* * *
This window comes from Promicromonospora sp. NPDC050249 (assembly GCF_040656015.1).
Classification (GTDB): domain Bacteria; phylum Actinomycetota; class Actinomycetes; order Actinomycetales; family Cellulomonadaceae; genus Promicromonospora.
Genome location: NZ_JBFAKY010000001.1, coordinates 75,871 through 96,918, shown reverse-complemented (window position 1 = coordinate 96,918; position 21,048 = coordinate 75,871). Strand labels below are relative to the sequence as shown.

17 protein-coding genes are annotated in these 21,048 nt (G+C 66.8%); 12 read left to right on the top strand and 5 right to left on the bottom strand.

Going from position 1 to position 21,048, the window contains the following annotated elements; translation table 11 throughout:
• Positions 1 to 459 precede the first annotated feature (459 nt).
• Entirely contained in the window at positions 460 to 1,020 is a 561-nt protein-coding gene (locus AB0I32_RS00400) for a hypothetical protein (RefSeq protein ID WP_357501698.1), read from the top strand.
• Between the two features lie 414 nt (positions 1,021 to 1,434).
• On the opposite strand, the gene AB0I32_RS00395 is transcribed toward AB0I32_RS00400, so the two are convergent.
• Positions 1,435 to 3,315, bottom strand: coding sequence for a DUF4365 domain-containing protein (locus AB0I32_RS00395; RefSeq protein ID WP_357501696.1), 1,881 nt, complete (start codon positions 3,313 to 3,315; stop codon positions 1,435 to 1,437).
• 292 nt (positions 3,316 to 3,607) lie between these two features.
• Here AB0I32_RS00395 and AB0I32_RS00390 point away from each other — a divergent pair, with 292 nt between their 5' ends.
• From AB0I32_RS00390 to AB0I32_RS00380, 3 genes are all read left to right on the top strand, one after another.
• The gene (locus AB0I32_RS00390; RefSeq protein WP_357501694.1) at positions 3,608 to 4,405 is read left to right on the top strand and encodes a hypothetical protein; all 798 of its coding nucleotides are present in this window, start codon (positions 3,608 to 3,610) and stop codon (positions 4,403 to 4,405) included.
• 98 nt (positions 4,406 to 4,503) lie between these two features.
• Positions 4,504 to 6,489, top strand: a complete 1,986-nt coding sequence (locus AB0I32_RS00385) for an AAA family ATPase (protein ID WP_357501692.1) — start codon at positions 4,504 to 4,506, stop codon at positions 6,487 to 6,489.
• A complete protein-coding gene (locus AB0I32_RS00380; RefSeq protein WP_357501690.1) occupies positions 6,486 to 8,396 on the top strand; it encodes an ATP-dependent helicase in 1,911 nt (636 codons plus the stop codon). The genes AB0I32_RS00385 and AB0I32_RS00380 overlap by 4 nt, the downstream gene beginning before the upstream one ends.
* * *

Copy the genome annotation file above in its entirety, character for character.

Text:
This window comes from Promicromonospora sp. NPDC050249 (assembly GCF_040656015.1).
Classification (GTDB): domain Bacteria; phylum Actinomycetota; class Actinomycetes; order Actinomycetales; family Cellulomonadaceae; genus Promicromonospora.
Genome location: NZ_JBFAKY010000001.1, coordinates 75,871 through 96,918, shown reverse-complemented (window position 1 = coordinate 96,918; position 21,048 = coordinate 75,871). Strand labels below are relative to the sequence as shown.

17 protein-coding genes are annotated in these 21,048 nt (G+C 66.8%); 12 read left to right on the top strand and 5 right to left on the bottom strand.

Going from position 1 to position 21,048, the window contains the following annotated elements; translation table 11 throughout:
• Positions 1 to 459 precede the first annotated feature (459 nt).
• Entirely contained in the window at positions 460 to 1,020 is a 561-nt protein-coding gene (locus AB0I32_RS00400) for a hypothetical protein (RefSeq protein ID WP_357501698.1), read from the top strand.
• Between the two features lie 414 nt (positions 1,021 to 1,434).
• On the opposite strand, the gene AB0I32_RS00395 is transcribed toward AB0I32_RS00400, so the two are convergent.
• Positions 1,435 to 3,315, bottom strand: coding sequence for a DUF4365 domain-containing protein (locus AB0I32_RS00395; RefSeq protein ID WP_357501696.1), 1,881 nt, complete (start codon positions 3,313 to 3,315; stop codon positions 1,435 to 1,437).
• 292 nt (positions 3,316 to 3,607) lie between these two features.
• Here AB0I32_RS00395 and AB0I32_RS00390 point away from each other — a divergent pair, with 292 nt between their 5' ends.
• From AB0I32_RS00390 to AB0I32_RS00380, 3 genes are all read left to right on the top strand, one after another.
• The gene (locus AB0I32_RS00390; RefSeq protein WP_357501694.1) at positions 3,608 to 4,405 is read left to right on the top strand and encodes a hypothetical protein; all 798 of its coding nucleotides are present in this window, start codon (positions 3,608 to 3,610) and stop codon (positions 4,403 to 4,405) included.
• 98 nt (positions 4,406 to 4,503) lie between these two features.
• Positions 4,504 to 6,489, top strand: a complete 1,986-nt coding sequence (locus AB0I32_RS00385) for an AAA family ATPase (protein ID WP_357501692.1) — start codon at positions 4,504 to 4,506, stop codon at positions 6,487 to 6,489.
• A complete protein-coding gene (locus AB0I32_RS00380; RefSeq protein WP_357501690.1) occupies positions 6,486 to 8,396 on the top strand; it encodes an ATP-dependent helicase in 1,911 nt (636 codons plus the stop codon). The genes AB0I32_RS00385 and AB0I32_RS00380 overlap by 4 nt, the downstream gene beginning before the upstream one ends.